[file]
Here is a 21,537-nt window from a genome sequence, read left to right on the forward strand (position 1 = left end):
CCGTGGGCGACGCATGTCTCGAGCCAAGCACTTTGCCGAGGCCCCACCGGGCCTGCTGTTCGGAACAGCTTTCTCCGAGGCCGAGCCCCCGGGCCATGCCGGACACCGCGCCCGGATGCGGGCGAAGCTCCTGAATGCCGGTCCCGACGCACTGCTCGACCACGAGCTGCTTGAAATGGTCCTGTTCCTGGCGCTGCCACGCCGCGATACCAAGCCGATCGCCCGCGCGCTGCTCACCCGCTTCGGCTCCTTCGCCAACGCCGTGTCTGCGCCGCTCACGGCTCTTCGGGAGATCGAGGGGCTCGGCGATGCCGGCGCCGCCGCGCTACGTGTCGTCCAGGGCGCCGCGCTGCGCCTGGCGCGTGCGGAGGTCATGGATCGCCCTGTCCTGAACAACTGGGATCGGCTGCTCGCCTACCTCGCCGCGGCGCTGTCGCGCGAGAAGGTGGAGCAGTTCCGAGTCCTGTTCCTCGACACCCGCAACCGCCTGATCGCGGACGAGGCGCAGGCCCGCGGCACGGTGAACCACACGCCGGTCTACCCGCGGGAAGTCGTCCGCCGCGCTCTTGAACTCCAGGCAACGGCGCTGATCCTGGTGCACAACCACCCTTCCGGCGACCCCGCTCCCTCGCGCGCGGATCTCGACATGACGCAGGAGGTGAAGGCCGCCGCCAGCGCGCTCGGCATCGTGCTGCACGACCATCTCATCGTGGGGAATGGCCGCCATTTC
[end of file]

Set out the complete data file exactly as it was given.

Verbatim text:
Here is a 21,537-nt window from a genome sequence, read left to right on the forward strand (position 1 = left end):
CCGTGGGCGACGCATGTCTCGAGCCAAGCACTTTGCCGAGGCCCCACCGGGCCTGCTGTTCGGAACAGCTTTCTCCGAGGCCGAGCCCCCGGGCCATGCCGGACACCGCGCCCGGATGCGGGCGAAGCTCCTGAATGCCGGTCCCGACGCACTGCTCGACCACGAGCTGCTTGAAATGGTCCTGTTCCTGGCGCTGCCACGCCGCGATACCAAGCCGATCGCCCGCGCGCTGCTCACCCGCTTCGGCTCCTTCGCCAACGCCGTGTCTGCGCCGCTCACGGCTCTTCGGGAGATCGAGGGGCTCGGCGATGCCGGCGCCGCCGCGCTACGTGTCGTCCAGGGCGCCGCGCTGCGCCTGGCGCGTGCGGAGGTCATGGATCGCCCTGTCCTGAACAACTGGGATCGGCTGCTCGCCTACCTCGCCGCGGCGCTGTCGCGCGAGAAGGTGGAGCAGTTCCGAGTCCTGTTCCTCGACACCCGCAACCGCCTGATCGCGGACGAGGCGCAGGCCCGCGGCACGGTGAACCACACGCCGGTCTACCCGCGGGAAGTCGTCCGCCGCGCTCTTGAACTCCAGGCAACGGCGCTGATCCTGGTGCACAACCACCCTTCCGGCGACCCCGCTCCCTCGCGCGCGGATCTCGACATGACGCAGGAGGTGAAGGCCGCCGCCAGCGCGCTCGGCATCGTGCTGCACGACCATCTCATCGTGGGGAATGGCCGCCATTTC